Pope Francis has announced his intention to go to Iraq in 2021 which, between the coronavirus and ongoing instability in Iraq, seems both risky and rather exciting. This piece in Vatican News, by Fr. Rif’at Bader, explains Francis’ reasoning. I was struck by the writer’s stunning rebuke of our American war in Iraq:

The second point is that in March 2003, the American war drums were beating for Iraq, which enjoyed international approval, except for Pope John Paul II, who said: “NO TO WAR”! War is not always inevitable. It is always a defeat for humanity.” In March 2021, Pope Francis will come to try to restore what was destroyed, as a result of not listening to the voice of his predecessor, the saint Pope…

NO TO WAR! Amen.

Cathedrals: Basilica of the Annunciation

Since it’s Advent and we’ve been talking about Mary quite a bit, I thought I’d jump forward a few centuries and share about the Basilica of the Annunciation, built over the traditional site of the Annunciation in Nazareth. I had the privilege of seeing this basilica with my own eyes in 2010 as part of a general tour of the Holy Land run by Sabeel, a Palestinian Christian activist organization.

(Fellow nerds will chide me for including a basilica in a series about cathedrals, since they are not technically the same thing, but I’m going to go with a very loose definition of a cathedral as “big, important church building”, so there.)

Nazareth, you’ll remember, is Jesus’ hometown, set into the hills not far from the Sea of Galilee. It’s a beautiful location, very lush and green by Middle Eastern standards, and probably more so in Jesus’ day. I can see why God chose it as the place to grow up. I mean, just look!

There’s a running joke in the town that every little business and shop is on the site of some event in Jesus’ life. “Oh, this is the place where Jesus first had ice cream.” “This is the very spot where Jesus first played soccer.” And so on and so forth. It’s a very funny joke the first fifty times you hear it.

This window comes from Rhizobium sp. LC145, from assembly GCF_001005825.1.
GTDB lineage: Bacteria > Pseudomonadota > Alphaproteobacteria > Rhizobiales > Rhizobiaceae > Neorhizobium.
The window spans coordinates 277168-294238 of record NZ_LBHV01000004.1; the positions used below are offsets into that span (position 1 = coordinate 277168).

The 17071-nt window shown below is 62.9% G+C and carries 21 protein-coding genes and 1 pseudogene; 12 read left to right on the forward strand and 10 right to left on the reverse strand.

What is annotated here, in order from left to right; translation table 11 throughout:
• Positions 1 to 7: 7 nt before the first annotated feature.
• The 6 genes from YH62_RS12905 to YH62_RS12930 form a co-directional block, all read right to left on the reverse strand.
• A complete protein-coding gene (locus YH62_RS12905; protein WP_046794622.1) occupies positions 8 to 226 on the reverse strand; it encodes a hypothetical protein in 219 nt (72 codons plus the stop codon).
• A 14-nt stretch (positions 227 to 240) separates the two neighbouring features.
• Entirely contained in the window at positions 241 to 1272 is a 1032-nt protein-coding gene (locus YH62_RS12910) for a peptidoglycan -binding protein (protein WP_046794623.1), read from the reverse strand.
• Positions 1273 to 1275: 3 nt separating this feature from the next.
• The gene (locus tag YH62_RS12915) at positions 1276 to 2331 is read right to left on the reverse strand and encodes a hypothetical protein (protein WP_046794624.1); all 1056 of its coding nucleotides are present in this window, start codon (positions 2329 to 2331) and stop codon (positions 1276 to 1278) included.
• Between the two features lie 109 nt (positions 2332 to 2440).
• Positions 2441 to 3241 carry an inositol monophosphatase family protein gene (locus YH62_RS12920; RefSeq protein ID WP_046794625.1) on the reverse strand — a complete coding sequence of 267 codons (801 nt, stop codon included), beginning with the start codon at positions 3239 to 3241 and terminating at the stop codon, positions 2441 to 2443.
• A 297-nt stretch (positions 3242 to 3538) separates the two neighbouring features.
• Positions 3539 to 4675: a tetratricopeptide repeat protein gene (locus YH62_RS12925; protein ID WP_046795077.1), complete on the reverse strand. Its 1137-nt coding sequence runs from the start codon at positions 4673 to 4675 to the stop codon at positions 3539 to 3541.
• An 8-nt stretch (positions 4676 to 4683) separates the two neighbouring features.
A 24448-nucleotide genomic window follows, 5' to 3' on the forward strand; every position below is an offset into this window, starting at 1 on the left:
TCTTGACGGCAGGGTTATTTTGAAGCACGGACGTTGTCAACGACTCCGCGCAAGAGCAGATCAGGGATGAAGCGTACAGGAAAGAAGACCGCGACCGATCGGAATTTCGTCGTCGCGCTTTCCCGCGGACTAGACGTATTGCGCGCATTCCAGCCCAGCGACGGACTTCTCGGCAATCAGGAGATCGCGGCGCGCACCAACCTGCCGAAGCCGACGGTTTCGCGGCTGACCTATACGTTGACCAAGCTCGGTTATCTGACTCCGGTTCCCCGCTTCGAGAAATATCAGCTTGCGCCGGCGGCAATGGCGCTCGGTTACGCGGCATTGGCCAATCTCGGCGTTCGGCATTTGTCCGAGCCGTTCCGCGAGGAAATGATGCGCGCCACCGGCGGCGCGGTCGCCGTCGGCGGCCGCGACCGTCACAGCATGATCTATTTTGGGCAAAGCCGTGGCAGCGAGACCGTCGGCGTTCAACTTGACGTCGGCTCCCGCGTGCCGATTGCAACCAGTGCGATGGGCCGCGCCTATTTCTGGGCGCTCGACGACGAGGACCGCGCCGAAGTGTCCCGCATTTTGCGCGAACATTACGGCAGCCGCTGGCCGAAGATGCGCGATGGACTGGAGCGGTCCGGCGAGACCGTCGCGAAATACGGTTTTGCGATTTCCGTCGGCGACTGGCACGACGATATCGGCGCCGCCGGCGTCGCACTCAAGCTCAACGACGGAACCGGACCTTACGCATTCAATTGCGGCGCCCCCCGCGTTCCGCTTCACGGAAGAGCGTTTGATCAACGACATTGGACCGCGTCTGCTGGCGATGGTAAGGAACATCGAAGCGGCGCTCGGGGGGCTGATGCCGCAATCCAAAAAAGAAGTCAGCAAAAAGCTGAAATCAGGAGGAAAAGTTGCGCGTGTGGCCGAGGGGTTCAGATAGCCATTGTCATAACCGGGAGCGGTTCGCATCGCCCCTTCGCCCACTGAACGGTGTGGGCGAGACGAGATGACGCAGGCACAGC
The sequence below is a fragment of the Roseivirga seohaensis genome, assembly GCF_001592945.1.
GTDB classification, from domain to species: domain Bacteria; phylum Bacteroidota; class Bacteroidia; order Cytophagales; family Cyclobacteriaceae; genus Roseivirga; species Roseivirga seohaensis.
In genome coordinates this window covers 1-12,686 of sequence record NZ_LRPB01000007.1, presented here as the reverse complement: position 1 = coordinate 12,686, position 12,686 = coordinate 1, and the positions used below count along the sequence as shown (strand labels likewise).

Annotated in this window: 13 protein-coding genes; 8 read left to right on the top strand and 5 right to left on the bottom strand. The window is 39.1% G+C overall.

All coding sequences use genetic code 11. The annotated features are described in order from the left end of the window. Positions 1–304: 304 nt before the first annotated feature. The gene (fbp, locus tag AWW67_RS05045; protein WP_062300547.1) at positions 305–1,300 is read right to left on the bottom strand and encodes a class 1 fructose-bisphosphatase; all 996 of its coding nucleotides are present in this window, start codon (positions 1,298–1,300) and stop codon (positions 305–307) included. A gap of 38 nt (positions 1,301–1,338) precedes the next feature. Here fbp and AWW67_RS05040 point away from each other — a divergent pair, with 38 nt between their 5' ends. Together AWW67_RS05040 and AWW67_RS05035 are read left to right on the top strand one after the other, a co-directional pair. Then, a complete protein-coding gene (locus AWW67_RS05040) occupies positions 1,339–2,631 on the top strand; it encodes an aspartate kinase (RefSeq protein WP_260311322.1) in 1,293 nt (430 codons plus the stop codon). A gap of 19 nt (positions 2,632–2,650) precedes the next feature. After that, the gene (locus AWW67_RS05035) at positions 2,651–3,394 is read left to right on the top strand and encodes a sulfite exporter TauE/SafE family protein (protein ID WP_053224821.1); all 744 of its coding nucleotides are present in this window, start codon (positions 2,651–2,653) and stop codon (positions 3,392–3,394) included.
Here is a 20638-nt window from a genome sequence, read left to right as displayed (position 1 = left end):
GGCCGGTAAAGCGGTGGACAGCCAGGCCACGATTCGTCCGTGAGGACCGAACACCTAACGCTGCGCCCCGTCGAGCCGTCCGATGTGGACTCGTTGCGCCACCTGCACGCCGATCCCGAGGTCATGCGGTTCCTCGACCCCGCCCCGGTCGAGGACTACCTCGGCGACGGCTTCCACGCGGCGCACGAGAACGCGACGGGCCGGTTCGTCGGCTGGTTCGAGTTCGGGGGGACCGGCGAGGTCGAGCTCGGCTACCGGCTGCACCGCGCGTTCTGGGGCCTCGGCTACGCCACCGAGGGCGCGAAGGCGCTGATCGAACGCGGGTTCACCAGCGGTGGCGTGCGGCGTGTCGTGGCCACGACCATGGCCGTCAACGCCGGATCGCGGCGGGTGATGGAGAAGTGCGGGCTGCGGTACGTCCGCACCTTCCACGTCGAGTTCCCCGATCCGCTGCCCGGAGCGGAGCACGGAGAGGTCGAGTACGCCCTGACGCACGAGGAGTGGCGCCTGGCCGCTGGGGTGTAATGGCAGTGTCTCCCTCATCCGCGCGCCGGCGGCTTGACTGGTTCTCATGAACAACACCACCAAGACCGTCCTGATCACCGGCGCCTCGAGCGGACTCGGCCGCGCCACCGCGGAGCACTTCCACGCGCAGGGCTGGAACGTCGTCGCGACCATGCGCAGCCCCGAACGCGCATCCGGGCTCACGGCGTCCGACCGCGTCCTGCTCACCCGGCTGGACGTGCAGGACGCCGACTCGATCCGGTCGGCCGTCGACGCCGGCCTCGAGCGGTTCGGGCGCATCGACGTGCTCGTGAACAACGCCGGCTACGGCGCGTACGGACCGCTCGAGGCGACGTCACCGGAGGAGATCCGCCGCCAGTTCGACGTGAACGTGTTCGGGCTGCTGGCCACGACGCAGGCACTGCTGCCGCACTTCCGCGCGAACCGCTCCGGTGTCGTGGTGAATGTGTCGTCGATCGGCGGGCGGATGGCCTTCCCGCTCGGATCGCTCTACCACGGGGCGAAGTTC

Tradition holds that this site is the location of Mary’s home and the place where she was greeted by the angel Gabriel with the first “Hail Mary, full of grace.” It is thus, possibly, the place where Mary said “yes” to God and became the Mother of God, and also the place where Jesus was conceived in her by the power of the Holy Spirit. In other words, it is the entry point of God into the world of flesh and blood.

The present structure is quite recent, completed in 1969, but there’s been a shrine of some kind here since the fourth century. Different buildings have come and gone over the centuries as the city of Nazareth, like all of the Holy Land, has been taken and re-taken by different forces: Romans, Byzantines, Muslims, Crusaders, Mamluks, Ottomans, British, and finally, Israelis in 1948. Today, Nazareth is one of the only Palestinian-majority cities in the state of Israel, and it remains an important center of Palestinian Christian life.

Let’s take a look at the front entrance!

The Latin script contains two quotes from Scripture, the upper from St. Luke’s account of the Annunciation (“the angel of the Lord appeared to Mary”) and the lower from St. John’s prologue (“the Word became flesh and dwelt among us”).

Entering here takes you to the lower level of the church, which feels very cave-like. It’s here that you can see the remains of previous buildings as well as the site itself where, it is said, the whole thing happened:

A closer look from the lower level:

I suppose it says something about me that I’d really like to hop over the fencing and walk under the canopy, there where the Word became flesh, where the angel Gabriel appeared to Our Lady.

There’s something challenging about places like this—about the entire Holy Land, really—because it reminds us that the Christian claim is that these stories really happened. The Christian story is not a fairy tale, an allegory, or a novel. It’s a claim about the nature and fabric of reality. The doubt sneaks in as you go around visiting different holy sites, and it usually shows up in the question, “Did it really happen here? Sure, I believe it happened, but here?” The particularity is what scandalizes.